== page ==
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Medica Polycystic Kidney Disease

Polycystic Kidney Disease

Comprehensive Treatment for Polycystic Kidney Disease at Medica

The kidneys are in charge of filtering your blood. They eliminate waste, maintain the body’s fluid balance, and maintain proper electrolyte levels. About 40 times a day, all of the blood in your body travels through them. The kidney receives blood, removes waste, and adjusts salt, water, and minerals as needed. The blood that has been filtered is returned to the body. Waste is converted to urine, which gathers in the kidney’s pelvis, a funnel-shaped structure that drains to the bladder through a tube called the ureter.

Around a million microscopic filters called nephrons are found in each kidney. It’s possible that only 10% of your kidneys are functioning, yet you’re not aware of any symptoms or difficulties.

Polycystic kidney disease (PKD) is a genetic illness in which cyst clusters form mostly in the kidneys, causing them to expand and lose function over time. Cysts are non cancerous fluid-filled circular sacs. Cysts come in a variety of sizes and can grow to be quite enormous. Your kidneys can be damaged if you have a lot of cysts or if they are huge cysts.

Cysts can form in your liver and other parts of your body as a result of polycystic kidney disease. High blood pressure and renal failure are two major consequences of the condition.

The severity of PKD varies widely, and certain consequences can be avoided. Complications to your kidneys may be lessened with lifestyle modifications and therapies.


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Polycystic kidney disease symptoms can include:

  • High blood pressure
  • Back or side pain
  • Blood in your urine
  • A feeling of fullness in your abdomen
  • Increased size of your abdomen due to enlarged kidneys
  • Headaches
  • Kidney stones
  • Kidney failure
  • Urinary tract or kidney infections

PKD is a type of chronic kidney disease that causes kidney function to deteriorate

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Polycystic kidney disease is caused by abnormal genes, which implies that it usually runs in families. A genetic mutation can sometimes occur on its own (spontaneously), leaving neither parent with a copy of the altered gene.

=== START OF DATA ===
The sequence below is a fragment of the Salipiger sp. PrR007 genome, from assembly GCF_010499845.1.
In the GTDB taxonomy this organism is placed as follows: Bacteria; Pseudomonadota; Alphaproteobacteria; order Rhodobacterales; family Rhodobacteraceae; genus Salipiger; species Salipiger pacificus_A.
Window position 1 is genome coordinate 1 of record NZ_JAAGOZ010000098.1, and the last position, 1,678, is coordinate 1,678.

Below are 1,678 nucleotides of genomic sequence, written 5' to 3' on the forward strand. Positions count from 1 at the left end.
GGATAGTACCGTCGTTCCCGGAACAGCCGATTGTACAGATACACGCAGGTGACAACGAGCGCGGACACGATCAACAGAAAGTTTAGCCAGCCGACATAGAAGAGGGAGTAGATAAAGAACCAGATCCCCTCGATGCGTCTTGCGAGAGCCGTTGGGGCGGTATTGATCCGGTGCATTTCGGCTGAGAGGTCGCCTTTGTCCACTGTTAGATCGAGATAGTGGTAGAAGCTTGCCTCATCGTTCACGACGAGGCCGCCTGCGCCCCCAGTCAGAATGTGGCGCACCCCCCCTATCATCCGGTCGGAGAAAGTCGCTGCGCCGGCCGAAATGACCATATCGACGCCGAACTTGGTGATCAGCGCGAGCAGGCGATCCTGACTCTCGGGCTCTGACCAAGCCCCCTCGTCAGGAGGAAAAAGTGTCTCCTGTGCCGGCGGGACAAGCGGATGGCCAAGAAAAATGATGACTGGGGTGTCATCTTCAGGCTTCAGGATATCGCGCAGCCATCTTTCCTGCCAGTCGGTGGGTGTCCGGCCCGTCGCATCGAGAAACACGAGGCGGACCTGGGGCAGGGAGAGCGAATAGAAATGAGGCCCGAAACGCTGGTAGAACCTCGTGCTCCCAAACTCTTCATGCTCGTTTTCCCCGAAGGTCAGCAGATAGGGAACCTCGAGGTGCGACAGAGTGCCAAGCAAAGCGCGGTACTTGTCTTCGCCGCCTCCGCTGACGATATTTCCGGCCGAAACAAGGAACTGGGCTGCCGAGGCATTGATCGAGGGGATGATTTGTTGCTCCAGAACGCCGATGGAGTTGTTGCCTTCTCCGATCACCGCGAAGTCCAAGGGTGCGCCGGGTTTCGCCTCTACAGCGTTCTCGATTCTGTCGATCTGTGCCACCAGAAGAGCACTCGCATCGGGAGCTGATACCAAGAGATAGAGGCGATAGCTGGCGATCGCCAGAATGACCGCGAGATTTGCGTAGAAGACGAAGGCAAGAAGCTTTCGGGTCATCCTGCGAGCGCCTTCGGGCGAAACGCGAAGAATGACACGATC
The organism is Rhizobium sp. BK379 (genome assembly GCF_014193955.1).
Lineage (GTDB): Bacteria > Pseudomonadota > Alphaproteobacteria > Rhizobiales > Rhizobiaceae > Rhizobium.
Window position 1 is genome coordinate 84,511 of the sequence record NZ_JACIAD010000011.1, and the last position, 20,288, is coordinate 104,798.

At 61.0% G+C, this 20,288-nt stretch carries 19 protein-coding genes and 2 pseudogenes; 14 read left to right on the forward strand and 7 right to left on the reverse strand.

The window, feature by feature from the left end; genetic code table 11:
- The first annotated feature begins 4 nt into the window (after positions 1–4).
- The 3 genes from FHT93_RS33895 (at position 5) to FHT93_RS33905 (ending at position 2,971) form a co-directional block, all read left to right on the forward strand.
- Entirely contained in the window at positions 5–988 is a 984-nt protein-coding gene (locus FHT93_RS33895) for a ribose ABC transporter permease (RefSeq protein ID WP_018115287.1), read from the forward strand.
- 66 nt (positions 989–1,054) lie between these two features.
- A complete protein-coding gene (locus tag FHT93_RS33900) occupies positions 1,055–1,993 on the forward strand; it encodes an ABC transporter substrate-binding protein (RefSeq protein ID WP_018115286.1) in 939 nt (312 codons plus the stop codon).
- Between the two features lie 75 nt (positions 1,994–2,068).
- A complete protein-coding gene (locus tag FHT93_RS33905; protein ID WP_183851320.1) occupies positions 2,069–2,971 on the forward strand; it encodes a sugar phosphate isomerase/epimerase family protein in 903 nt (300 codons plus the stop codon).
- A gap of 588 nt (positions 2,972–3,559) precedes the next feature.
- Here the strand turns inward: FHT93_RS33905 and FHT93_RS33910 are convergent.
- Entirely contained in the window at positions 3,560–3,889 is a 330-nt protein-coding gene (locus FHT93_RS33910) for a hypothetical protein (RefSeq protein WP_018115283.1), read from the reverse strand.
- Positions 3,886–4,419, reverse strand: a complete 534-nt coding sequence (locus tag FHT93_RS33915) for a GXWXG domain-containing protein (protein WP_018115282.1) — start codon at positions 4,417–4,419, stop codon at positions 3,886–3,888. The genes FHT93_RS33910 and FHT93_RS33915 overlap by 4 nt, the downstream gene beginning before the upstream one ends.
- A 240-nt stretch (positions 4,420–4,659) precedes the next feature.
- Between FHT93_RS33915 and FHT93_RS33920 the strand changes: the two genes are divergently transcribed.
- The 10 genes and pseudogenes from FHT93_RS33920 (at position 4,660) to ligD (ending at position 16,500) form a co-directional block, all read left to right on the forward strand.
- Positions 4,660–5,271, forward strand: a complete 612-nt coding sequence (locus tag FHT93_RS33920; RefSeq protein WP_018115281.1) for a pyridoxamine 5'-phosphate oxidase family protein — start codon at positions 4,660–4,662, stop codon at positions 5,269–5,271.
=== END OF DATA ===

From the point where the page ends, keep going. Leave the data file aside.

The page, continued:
Polycystic kidney disease is divided into two categories, each of which is caused by a different genetic flaw:

  • Autosomal Dominant Polycystic Kidney Disease (ADPKD): Between the ages of 30 and 40, signs and symptoms of ADPKD commonly appear. This condition was previously known as adult polycystic kidney disease, however it can also affect youngsters.
  • Autosomal Recessive Polycystic Kidney Disease (ARPKD): This condition is far less prevalent than ADPKD. Symptoms and indicators often arise soon after birth. Symptoms don’t always develop until later in childhood or adolescence. To pass on this kind of the disease, both parents must have defective genes. If both parents have the disease-causing gene, each child has a 25% chance of developing it.

Having PKD increases one’s risk of developing chronic kidney disease (CKD).

What is CKD?

Chronic kidney disease, commonly known as chronic kidney failure, is characterized by the progressive loss of renal function. Wastes and excess fluids are removed from your blood by your kidneys, which are then excreted in urine. Advanced chronic renal disease can lead to dangerously high amounts of fluid, electrolytes, and wastes in the body. If kidney damage proceeds slowly, signs and symptoms of chronic renal disease emerge over time. Kidney failure can result in an accumulation of fluid or waste, as well as electrolyte imbalances.